Thomas Warren presented these lectures at the Burbank Gardens Church of Christ in Grand Prairie, TX in 1957 when the noninstitutional movement was creating much disruption in the brotherhood. There was much discussing and debating whether churches could coordinate their efforts through one congregation to sponsor a program. Ironically, some who originally practiced church cooperation were now claiming it was a sin to do so. Another point of debate with this anti-movement was whether or not churches could support orphan homes.
In these lectures Thomas Warren presented a systematic treatment of church cooperation and orphan homes. He used what in logic is referred to as the constituent argument to prove the objectors incorrect. If it were not for the fact that the matter was so serious, it would be laughable, Thomas Warren mentioned hearing a man pray at one of the debates “Lord, save us from logic.” One wonders if the man gave any thought as to what the alternative to logic would be. The constituent argument simply means that if all the relating elements of a matter are sound, then the whole of the matter is sound.
To demonstrate that the constituent element has been used all along (whether one realized the name for it or not) Warren quoted Foy E. Wallace’s Bulwarks of the Faith. It should be noted that this book and another of Wallace’s books, God’s Prophetic Word, were the products of a church cooperation effort in Texas organized by some who were now saying that method was sinful. Ironically, some of Wallace’s early books were published by one of the chief antagonists on the anti-church cooperation party. This forced Wallace to take repeated stands against those of the noninstitutional party since the new party would claim him (for status) in their allegiance. The quote from Wallace Warren used was:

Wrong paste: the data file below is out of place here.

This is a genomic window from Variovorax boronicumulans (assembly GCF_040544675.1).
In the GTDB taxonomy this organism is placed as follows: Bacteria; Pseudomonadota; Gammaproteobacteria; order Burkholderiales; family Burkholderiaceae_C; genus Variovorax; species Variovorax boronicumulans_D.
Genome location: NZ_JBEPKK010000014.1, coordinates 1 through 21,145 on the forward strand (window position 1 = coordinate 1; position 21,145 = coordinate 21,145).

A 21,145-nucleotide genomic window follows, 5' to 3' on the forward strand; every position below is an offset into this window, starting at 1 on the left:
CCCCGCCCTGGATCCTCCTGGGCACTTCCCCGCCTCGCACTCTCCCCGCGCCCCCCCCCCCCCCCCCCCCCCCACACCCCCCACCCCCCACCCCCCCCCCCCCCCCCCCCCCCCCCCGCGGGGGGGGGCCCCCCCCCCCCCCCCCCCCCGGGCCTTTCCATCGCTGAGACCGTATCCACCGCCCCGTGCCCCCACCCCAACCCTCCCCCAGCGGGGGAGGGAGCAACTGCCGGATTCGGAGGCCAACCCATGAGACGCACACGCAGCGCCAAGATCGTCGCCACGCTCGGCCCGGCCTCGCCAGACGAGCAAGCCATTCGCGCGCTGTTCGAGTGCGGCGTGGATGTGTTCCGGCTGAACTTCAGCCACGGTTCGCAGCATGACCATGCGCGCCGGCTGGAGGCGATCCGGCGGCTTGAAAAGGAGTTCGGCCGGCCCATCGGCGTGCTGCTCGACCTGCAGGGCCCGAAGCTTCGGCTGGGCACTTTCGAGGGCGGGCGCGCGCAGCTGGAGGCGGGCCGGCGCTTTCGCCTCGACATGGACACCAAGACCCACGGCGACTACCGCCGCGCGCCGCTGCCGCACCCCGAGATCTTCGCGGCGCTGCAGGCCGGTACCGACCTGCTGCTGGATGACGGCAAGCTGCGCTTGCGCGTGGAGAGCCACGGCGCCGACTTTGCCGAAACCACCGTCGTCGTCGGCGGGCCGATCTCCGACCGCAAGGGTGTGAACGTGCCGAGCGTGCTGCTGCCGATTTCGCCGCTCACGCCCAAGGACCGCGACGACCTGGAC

“….to launch the mighty plea to abandon party names, party creeds, party organizations, and upon the right creed, the right name, the right doctrine, the right worship, such as taught in the New Testament itself, to restore the primitive apostolic church, the which could be neither Catholic nor Protestant, but Scriptural, and therefore divine. There is no other basis of Christian unity—scriptural unity. And there is no other way to establish the identity of the primitive apostolic church. The wrong creed, the wrong doctrine, the wrong worship, the wrong organization and the wrong name could not possibly result in the right church. But the right creed, the right doctrine, the right worship, the right organization and the right name, for a like reason, cannot be the wrong church.” (As quoted on page 27.)
In closing, this writer would like to point out that saying the anti-orphan home group is opposed to helping orphans (or similar such statements) is grossly unfair and sinful. The noninstitutional group objects to the method the orphans are cared for and encourage members to do all they can to assist those without having to disrupt the church treasury. While I respect their sincerity in the matter, they are mistaken. I could tolerate worshipping with a group that held this view; however, based on my experience there is serious doubt as to whether or not they could tolerate one holding the opposing view. It is one thing to hold an opinion on a matter, but it another thing altogether to make the opinion a law. This is adding to the word of God and is as sinful as taking away from the word of God.
Originally printed West Virginia Christian, Vol. 15, No. 12, December 2008, p. 8. Reprinted by permission.